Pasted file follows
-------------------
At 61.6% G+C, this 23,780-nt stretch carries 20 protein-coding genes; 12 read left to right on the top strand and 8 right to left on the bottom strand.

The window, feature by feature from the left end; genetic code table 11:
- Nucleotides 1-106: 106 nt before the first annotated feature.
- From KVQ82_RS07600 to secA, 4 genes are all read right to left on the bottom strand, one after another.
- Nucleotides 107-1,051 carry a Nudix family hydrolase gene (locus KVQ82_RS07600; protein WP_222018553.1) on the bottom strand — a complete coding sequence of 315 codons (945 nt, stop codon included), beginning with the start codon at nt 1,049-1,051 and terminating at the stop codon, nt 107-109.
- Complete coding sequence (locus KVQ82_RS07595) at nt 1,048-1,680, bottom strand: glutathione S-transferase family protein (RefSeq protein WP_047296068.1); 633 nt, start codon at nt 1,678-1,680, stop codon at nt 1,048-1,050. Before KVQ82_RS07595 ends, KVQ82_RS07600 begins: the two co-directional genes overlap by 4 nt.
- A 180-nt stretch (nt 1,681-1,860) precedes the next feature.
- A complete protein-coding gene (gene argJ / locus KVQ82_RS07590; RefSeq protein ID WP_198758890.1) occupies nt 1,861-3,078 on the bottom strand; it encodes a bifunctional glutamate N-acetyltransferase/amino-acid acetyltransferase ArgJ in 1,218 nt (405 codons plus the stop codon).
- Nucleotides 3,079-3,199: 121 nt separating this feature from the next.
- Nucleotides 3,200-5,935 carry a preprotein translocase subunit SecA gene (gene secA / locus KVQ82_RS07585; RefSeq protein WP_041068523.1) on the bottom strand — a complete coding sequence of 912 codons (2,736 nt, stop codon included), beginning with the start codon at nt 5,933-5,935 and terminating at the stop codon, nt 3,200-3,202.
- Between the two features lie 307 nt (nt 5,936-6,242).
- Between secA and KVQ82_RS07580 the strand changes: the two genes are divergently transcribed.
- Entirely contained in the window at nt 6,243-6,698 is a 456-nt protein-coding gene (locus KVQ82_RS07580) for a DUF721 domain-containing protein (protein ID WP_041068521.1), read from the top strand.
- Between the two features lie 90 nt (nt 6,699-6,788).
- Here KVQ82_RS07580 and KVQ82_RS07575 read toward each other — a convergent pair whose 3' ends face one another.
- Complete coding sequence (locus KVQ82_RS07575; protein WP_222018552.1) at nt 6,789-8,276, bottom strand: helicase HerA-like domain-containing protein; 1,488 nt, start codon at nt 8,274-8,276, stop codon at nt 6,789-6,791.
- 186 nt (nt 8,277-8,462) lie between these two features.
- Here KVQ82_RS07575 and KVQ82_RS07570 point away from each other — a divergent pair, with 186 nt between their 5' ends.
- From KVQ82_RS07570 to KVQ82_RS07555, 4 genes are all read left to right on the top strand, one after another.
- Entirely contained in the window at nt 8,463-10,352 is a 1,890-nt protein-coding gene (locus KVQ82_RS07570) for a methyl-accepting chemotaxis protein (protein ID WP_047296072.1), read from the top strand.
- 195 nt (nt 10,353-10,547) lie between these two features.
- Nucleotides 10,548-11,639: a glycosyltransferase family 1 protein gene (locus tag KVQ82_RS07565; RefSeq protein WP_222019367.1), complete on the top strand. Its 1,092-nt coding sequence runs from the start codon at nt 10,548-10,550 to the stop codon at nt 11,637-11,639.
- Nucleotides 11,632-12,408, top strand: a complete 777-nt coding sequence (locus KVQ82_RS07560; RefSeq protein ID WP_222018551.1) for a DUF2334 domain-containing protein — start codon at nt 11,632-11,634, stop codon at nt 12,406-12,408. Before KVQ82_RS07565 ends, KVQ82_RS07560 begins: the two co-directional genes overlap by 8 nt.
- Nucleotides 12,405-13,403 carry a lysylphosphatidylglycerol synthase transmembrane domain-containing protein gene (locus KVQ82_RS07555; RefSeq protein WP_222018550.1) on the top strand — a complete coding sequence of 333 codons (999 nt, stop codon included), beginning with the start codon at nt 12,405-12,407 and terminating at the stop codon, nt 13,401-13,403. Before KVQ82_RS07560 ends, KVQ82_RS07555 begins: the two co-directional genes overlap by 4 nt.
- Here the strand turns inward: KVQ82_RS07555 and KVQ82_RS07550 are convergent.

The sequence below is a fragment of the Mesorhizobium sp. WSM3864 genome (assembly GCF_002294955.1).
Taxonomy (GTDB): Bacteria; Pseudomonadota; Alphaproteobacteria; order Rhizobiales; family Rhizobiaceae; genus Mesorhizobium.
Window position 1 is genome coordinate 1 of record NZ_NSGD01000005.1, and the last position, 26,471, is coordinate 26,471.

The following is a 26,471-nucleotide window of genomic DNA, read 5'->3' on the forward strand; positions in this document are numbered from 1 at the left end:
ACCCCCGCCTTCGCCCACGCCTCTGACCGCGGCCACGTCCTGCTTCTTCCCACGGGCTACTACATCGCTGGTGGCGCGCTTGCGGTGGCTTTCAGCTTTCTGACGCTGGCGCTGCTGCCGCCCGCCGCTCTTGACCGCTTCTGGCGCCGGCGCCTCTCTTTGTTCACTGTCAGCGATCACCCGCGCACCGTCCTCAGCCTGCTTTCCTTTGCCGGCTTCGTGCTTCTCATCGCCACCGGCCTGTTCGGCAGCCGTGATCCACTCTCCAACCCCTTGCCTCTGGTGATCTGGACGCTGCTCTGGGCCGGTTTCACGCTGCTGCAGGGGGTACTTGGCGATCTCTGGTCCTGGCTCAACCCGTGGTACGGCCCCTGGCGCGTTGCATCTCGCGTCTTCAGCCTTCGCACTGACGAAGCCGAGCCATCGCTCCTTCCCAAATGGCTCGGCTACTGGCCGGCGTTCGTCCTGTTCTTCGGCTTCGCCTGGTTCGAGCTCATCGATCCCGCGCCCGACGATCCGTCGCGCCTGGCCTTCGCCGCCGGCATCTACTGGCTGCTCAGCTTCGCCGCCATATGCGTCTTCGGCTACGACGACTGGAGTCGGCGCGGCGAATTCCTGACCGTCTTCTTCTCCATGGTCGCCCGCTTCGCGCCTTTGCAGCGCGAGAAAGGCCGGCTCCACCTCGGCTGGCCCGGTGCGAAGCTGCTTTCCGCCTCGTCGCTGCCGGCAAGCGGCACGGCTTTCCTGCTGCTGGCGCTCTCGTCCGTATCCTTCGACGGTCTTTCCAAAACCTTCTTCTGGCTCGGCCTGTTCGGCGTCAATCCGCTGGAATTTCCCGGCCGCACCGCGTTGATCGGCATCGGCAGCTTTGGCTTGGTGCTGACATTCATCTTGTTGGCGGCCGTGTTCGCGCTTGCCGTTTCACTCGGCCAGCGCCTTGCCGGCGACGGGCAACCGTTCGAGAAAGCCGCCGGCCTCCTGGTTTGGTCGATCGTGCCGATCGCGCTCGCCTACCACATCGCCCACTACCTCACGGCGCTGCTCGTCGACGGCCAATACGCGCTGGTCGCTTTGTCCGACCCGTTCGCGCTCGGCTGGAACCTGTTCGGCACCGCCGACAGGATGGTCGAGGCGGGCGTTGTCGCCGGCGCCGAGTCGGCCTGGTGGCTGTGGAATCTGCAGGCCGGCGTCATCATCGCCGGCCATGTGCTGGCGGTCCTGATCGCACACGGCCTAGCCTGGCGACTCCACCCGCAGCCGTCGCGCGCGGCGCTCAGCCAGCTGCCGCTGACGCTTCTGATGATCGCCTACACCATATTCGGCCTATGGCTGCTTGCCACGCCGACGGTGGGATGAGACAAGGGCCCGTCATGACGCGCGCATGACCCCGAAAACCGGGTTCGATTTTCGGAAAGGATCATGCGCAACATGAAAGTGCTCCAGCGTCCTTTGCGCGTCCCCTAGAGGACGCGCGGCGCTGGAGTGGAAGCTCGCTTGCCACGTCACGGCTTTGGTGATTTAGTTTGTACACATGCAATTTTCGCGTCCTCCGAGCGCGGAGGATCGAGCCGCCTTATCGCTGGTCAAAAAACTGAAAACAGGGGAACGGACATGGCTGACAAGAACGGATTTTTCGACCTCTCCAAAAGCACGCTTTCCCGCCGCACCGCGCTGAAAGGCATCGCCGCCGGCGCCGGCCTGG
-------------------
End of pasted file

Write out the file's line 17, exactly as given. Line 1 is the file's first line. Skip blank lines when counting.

- 186 nt (nt 8,277-8,462) lie between these two features.